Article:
Monday, November 26, 2012

Summer Projects


Discovery in BajaNaval

Some projects came to us, we didn't have to go looking for them. Our hot water tank stopped working after 15 years of service and was beyond repair, so that became the top priority for that week. A new tank was located in San Diego and after a quick trip north we had a new tank onboard. We replaced the wire run from the panel and the old tank came out and the new in without too much hassle.

Some of the other projects -

  • Remove the AIS receiver and replace with Si-Tex AIS Transceiver so we now transmit our location and heading . The Si-Tex AIS has a built in GPS so that can serve as a backup GPS for navigation.
  • Replace the 6 year old house battery bank with new Lifeline AGM 6-CT model 6 volt batteries that are 300 amp each for a total of 1500 amp hours, an increase of 300 amp hours over our previous batteries. We bought the batteries directly from Lifeline in LA and hired a local in Ensenada to drive up and bring the batteries back.
  • Replace our AirMar PB100 weather station that was failing after only 5 years with a new PB150 unit. Furuno and Airmar (the manufacture of the PB100 and 150 units) were not helpful in repairing or replacing the failing unit after only 5 years of use. A big disappointment!
  • Install a new IPN ProRemote battery monitor from BlueSky. This replaces our aging e-Meters that were starting to give erratic readings and it gives us more information on the condition of the batteries.
  • Replace many of our incandescent light bulbs with LED bulbs including the anchor light. For the anchor light we purchased the Dr. LED replacement bulb for our AquaSignal anchor light.
  • Upgrade the navigation PC from Vista to Windows 7 and upgraded Coastal Explorer to version 2011 and installed Jeppeson C-Map charts for Mexico and Central America.
  • Purchase an iPad with the Navionics software and charts for Mexico and Central America.
  • Boat haul out at Baja Naval yard for bottom paint, installation of a new transducer, rebuilding the step in the passageway leading to the front stateroom, and adding two dorade vents to the pilothouse roof.
  • Purchased an Hobie two person kayak off of Craigslist from a person in Oceanside, CA. Now we have to find a place to store it on the boat. It's a little bigger on the boat than it looked in their backyard.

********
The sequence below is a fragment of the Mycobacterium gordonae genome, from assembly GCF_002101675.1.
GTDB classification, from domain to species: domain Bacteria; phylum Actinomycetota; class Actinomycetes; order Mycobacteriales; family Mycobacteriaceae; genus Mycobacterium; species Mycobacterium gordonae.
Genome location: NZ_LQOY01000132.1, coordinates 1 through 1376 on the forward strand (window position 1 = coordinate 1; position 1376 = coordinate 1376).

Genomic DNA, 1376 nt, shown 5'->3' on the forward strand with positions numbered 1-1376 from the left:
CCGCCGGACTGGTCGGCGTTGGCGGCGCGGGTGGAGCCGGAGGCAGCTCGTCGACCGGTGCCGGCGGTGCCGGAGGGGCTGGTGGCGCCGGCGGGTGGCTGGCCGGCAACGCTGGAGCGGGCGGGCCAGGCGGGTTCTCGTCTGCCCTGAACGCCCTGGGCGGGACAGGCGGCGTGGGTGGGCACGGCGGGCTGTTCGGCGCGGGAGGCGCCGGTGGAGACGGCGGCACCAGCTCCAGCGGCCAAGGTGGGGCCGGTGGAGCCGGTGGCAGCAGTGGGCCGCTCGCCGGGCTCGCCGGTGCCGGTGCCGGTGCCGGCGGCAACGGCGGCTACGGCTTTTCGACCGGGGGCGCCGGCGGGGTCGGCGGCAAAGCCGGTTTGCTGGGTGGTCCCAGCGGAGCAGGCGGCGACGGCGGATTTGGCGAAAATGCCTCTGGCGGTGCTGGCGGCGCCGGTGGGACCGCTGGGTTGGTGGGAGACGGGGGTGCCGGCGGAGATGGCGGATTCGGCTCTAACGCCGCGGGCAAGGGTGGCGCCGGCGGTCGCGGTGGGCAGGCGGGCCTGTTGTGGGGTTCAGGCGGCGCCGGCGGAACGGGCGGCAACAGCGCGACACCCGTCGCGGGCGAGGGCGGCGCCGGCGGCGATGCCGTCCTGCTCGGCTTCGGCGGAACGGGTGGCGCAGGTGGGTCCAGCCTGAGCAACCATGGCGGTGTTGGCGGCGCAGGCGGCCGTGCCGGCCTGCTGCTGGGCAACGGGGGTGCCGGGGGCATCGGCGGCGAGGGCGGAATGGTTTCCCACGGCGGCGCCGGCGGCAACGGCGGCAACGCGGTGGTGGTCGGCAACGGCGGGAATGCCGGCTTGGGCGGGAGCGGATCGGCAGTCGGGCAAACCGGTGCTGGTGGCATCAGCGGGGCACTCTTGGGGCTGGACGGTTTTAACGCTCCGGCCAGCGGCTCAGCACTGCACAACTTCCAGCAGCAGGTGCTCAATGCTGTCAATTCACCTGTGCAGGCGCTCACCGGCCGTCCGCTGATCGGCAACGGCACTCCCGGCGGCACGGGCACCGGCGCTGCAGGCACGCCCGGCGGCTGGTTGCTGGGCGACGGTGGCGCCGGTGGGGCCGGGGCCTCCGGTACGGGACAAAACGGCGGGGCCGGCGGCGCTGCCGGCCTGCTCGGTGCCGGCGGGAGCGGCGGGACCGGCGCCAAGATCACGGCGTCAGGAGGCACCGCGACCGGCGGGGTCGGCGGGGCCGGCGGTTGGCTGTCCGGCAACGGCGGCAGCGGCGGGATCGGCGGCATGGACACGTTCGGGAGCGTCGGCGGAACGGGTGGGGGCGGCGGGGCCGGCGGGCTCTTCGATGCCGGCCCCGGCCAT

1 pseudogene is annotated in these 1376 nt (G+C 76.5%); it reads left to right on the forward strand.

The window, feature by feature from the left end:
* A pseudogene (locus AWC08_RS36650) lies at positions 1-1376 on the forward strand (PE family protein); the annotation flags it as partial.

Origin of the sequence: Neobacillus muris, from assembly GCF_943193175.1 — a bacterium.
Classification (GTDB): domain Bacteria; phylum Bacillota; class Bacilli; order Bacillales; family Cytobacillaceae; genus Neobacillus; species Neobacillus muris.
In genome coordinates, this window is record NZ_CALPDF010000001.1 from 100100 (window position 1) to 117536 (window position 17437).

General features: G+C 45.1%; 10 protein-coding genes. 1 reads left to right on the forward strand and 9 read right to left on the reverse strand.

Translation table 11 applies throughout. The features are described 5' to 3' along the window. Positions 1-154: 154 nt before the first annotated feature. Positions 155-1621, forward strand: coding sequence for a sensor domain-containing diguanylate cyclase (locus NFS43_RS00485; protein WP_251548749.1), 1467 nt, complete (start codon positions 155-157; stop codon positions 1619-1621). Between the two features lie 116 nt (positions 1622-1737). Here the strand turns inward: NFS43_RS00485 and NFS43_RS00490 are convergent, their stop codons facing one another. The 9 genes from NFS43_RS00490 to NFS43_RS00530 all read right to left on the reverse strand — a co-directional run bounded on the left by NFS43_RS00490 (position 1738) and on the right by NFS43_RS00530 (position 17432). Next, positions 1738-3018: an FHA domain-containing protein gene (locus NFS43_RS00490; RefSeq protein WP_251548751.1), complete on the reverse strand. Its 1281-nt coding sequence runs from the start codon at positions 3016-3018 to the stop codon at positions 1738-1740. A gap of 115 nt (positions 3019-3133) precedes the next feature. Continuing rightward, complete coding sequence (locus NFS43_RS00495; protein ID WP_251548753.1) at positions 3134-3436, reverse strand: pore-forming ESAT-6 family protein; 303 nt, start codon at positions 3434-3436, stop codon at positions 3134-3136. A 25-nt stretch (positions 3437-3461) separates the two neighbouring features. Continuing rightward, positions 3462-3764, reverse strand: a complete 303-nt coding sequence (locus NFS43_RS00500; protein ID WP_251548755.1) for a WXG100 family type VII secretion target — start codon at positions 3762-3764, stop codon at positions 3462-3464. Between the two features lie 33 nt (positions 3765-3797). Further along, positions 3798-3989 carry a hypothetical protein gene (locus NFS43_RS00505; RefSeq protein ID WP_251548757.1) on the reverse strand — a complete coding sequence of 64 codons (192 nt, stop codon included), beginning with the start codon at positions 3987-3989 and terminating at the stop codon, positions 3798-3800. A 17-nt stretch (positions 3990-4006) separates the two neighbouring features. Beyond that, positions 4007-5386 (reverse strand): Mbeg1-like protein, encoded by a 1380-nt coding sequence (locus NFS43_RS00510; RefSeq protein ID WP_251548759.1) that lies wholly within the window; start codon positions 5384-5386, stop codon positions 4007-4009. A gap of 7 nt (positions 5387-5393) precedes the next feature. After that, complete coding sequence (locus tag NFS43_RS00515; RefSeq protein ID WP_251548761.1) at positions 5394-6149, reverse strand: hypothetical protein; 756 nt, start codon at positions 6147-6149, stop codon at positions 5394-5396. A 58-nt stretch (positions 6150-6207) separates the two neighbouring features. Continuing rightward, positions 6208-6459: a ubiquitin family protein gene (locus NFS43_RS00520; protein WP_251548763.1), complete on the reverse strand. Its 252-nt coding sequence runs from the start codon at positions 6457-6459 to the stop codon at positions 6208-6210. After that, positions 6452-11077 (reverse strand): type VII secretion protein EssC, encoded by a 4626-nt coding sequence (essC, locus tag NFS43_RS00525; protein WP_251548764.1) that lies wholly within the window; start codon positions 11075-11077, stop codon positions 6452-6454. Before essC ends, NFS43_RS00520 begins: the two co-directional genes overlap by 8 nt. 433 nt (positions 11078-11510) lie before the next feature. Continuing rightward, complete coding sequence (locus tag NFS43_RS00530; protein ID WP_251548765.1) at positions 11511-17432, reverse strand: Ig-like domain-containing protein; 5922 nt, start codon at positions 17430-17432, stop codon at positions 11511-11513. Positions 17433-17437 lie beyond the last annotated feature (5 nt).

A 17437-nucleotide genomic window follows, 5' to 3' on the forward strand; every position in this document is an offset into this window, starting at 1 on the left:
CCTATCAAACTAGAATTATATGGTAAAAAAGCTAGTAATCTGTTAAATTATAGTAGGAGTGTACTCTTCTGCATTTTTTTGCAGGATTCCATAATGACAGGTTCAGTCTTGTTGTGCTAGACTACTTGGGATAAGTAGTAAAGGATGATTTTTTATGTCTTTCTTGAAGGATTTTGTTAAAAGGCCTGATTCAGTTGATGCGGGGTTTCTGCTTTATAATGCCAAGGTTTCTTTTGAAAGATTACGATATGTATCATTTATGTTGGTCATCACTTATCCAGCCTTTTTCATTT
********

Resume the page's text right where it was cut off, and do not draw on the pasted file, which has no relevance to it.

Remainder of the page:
• Replaced watermaker membranes and vessels (the tubes housing the membranes) with generic units from Cruise RO Water and Power. We had Village Marine membranes but they are 38" long in a 40" vessel ( Why do they do this? ) and the VM membranes cost $500 each while the generics are $187 each plus the VM end caps are made of plastic and they crack around the fittings causing them to leak. The generic vessels have metal end caps that don't leak.
  • Replace the aging paravane lines with new 3/4" nylon three strand line.
  • Replaced the engine starting battery. Our Interstate 8D battery died after 39 months, 3 months after the warranty expired. Replaced with a Continental 8D maintenance free (sealed) battery.
  • Replaced the faucets in both heads.  One was leaking and the other one was just ugly.  These are really small spaces to work.

And dozens of other little things that I can't think of now.

The problem with boat projects is that most of them take a lot longer to complete than planned for and nothing ever seems to go as planned. Parts don't fit, bolts are frozen, and you're often twisted into a small space where you're likely to drop parts into a dark abyss where they cannot be retrieved.

That's life on a boat.

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